Crucially, the set of populist parties encompasses both those that would be viewed as right-of-centre on the traditional left / right political spectrum (i.e., those espousing more nationalist and/or conservative views) and those that would normally be seen as left-of-centre (i.e., representing the less well-off, manufacturing and public-sector workers, etc.). It is precisely because different views on globalisation do not align closely with the traditional left / right divide that the dimensionality of the political landscape has increased.
This complicates the electoral process by leading to a greater fragmentation of the party system.
In Europe, given the role played by EU legislation in opening and liberalising markets, promoting labour market reforms that erode employment security, and facilitating intra-European free movement of capital and (crucially) labour, the populist response to concerns about globalisation has assumed a Eurosceptic tone – even where some of the main worries reflect the impact of extra-EU (rather than intra-EU) immigration.
In the Euro area, this has been further compounded by the consequences of the Euro crisis. In the stressed economies, the substantial economic cost of fiscal austerity, structural reform and macroeconomic adjustment is attributed to the Euro and the Brussels-inspired policies it implies. In the core countries (notably Germany), fears of the fiscal consequences of having to ‘bail out’ heavily-indebted stressed countries so as to maintain the integrity of the Euro area weigh. As a result, within the Euro area populist parties have raised questions about the viability and desirability of monetary union, at least as it operates at present.
Among other manifestations, the expression of populist Euroscepticism has taken concrete form in the rise of the Front National in France and the Alternative für Deutschland (AfD) in Germany (parties that would typically be seen as on the right of the traditional political spectrum); in the emergence of Podemos in Spain and Syriza in Greece (parties of the left); and the Five Star movement in Italy (a party that defies conventional left / right definitions, thereby validating the argument that a genuinely distinct political fissure has emerged). Outside the Euro area, the electoral success of UKIP, the Sweden Democrats and the Danish People’s Party – drawing on voters from both sides of the left / right spectrum – reflects the impact of the same underlying forces.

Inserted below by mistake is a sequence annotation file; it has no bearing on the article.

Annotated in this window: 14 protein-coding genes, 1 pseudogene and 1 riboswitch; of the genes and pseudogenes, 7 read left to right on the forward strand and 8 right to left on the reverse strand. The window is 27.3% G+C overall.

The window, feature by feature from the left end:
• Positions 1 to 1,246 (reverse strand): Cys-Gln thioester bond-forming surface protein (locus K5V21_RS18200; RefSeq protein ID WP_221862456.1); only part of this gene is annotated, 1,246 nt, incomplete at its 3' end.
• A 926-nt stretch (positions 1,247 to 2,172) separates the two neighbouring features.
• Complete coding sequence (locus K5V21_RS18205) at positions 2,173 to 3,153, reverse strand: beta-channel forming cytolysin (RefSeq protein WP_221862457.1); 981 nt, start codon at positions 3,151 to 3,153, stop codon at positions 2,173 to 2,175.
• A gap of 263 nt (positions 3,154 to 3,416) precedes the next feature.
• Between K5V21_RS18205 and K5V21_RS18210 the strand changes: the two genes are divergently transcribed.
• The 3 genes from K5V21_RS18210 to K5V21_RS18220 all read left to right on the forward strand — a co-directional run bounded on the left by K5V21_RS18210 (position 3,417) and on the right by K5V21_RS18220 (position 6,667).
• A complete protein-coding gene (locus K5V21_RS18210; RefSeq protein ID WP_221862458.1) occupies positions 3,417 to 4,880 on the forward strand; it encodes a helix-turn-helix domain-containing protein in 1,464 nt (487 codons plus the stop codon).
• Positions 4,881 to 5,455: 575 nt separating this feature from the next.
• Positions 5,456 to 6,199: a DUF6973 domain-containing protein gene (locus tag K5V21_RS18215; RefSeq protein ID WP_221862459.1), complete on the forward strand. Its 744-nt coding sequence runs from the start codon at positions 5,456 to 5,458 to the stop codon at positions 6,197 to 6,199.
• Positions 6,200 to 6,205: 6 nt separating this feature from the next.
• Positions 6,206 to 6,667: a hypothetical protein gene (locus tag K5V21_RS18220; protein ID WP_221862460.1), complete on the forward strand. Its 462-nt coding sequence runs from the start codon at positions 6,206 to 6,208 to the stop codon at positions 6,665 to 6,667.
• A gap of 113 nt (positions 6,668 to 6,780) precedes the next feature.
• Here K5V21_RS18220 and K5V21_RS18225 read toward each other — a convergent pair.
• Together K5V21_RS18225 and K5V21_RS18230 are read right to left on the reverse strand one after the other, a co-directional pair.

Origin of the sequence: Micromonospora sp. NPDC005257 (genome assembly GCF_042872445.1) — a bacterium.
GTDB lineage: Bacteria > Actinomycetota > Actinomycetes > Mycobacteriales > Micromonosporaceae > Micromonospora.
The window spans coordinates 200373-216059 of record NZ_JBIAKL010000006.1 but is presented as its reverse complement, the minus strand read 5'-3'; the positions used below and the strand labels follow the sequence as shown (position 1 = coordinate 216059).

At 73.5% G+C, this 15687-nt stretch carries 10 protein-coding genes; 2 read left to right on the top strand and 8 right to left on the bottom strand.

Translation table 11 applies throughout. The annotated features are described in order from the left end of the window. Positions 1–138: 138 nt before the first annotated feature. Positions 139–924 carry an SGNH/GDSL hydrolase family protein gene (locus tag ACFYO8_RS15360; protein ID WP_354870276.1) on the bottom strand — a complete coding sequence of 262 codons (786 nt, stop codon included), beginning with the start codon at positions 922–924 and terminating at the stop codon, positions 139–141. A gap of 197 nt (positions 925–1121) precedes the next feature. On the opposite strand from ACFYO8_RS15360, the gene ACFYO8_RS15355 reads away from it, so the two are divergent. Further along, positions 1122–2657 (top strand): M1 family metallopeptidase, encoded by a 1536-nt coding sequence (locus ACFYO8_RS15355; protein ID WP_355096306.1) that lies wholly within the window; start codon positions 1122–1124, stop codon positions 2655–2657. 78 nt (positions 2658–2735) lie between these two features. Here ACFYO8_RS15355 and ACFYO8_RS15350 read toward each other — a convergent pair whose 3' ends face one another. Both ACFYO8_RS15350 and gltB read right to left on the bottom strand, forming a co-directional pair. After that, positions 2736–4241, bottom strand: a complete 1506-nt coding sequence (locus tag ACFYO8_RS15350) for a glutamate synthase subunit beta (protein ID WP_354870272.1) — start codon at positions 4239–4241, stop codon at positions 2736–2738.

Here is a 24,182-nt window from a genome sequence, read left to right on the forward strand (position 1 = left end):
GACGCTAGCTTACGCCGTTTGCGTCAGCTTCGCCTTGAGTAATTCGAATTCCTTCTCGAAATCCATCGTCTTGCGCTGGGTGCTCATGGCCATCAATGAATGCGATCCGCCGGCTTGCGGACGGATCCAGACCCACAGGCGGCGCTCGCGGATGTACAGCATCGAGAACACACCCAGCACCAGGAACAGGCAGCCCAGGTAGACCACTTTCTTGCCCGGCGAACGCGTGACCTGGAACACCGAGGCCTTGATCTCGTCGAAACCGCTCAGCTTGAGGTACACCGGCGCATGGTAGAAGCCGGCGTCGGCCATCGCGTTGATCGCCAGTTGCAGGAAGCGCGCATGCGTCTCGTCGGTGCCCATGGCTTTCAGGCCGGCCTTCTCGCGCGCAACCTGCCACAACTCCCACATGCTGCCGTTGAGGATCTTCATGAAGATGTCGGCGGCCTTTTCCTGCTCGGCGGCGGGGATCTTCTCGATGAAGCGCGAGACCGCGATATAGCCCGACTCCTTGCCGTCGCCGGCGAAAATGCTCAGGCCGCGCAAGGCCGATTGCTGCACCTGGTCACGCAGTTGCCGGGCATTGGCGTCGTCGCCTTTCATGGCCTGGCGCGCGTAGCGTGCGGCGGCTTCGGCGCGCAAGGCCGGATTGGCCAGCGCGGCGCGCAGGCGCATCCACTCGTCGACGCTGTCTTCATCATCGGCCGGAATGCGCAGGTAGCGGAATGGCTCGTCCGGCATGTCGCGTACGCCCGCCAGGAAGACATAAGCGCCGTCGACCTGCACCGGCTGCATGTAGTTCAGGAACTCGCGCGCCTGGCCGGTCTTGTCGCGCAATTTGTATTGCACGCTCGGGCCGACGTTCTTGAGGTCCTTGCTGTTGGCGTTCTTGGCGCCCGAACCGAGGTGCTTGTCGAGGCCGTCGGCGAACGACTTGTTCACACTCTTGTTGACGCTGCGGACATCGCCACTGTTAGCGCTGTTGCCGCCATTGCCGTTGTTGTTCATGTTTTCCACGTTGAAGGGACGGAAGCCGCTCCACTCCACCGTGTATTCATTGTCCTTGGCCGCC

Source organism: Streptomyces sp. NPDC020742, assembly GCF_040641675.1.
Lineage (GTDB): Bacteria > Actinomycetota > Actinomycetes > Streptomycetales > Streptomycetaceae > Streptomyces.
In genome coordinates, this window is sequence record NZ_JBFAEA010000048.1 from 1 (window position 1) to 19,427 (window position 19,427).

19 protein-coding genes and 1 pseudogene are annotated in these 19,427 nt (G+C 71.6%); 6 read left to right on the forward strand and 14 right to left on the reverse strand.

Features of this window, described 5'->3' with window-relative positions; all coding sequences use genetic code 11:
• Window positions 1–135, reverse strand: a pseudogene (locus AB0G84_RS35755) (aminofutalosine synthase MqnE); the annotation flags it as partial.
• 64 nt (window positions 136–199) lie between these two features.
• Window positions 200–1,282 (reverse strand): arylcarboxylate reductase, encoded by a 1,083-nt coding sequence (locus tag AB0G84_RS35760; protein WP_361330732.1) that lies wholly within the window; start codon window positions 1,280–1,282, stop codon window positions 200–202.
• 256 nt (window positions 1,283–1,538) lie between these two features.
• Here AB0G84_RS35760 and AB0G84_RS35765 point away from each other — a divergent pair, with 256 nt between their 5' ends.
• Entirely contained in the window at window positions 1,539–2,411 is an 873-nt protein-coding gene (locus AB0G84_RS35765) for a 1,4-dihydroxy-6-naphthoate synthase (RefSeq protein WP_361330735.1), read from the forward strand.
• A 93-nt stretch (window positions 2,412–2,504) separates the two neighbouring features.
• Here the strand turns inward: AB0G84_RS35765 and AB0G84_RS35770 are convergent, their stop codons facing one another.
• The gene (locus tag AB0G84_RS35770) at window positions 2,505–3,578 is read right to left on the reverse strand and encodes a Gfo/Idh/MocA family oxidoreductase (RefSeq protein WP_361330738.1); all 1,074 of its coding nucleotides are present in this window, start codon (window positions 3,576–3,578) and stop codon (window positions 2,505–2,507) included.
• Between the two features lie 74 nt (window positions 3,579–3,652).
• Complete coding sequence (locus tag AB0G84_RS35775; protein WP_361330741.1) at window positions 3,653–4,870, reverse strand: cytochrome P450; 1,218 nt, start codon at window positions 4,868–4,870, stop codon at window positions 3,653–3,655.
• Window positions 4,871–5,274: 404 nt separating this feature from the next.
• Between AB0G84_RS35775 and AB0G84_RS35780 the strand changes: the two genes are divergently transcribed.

The emergence of this new dimension of political allegiance has had a powerful impact on electoral outcomes. When concerns about European issues dominate the agenda – as was the case during the Euro crisis – voters have focused on the distinction between mainstream parties, on the one hand, and populist Eurosceptic parties, on the other. Only if the relevance of European issues diminishes (e.g., if the Euro crisis recedes) and more traditional economic debates (about the role and size of the state) re-assert themselves, are we likely to see the conventional left / right divide again become the main driver of electoral dynamics.
Evolution of a new European politics
In previous work, we argued that – notwithstanding the very substantial economic and employment costs of implementing troika programmes and undertaking macroeconomic adjustment – a ‘silent majority’ existed in stressed peripheral economies that would ultimately elect a government that would accept the conditionality imposed to retain the Euro.
These countries have ageing populations. The ‘median voter’ along the mainstream / populist political dimension tends to be more concerned about the security of their retirement income (maintaining the value of what they have accumulated, through retaining the Euro) than the outlook for economic growth (which provides opportunities for the young).
When electoral decisions focus on European issues – as at the peak of the financial crisis, when membership of the Euro area was at stake in some countries – the distribution of political opinion again becomes essentially one-dimensional: left / right distinctions become second order; mainstream / populist distinction dominate. The logic of political competition discussed above leads to an electoral outcome reflecting the views of the median voter: in the end, mainstream parties gain a majority. The Euro is retained.
While this abstract story is obviously simplistic, it nevertheless provides a relevant insight. To take Greece as an example (on the basis that it is the country that came closest to exit from the Euro area in 2011-12), when push came to shove in the May 2012 general election, the longstanding and deep political enmity between the mainstream New Democracy (right) and Pasok (left) parties was overcome in order to form an (unprecedented) grand coalition sufficient to defeat the populist challenge posed by Syriza. The resulting government accepted the troika programme, membership of the Euro area was maintained and, over time, some stabilisation of the Greek economy has been achieved (even if substantial challenges clearly remain).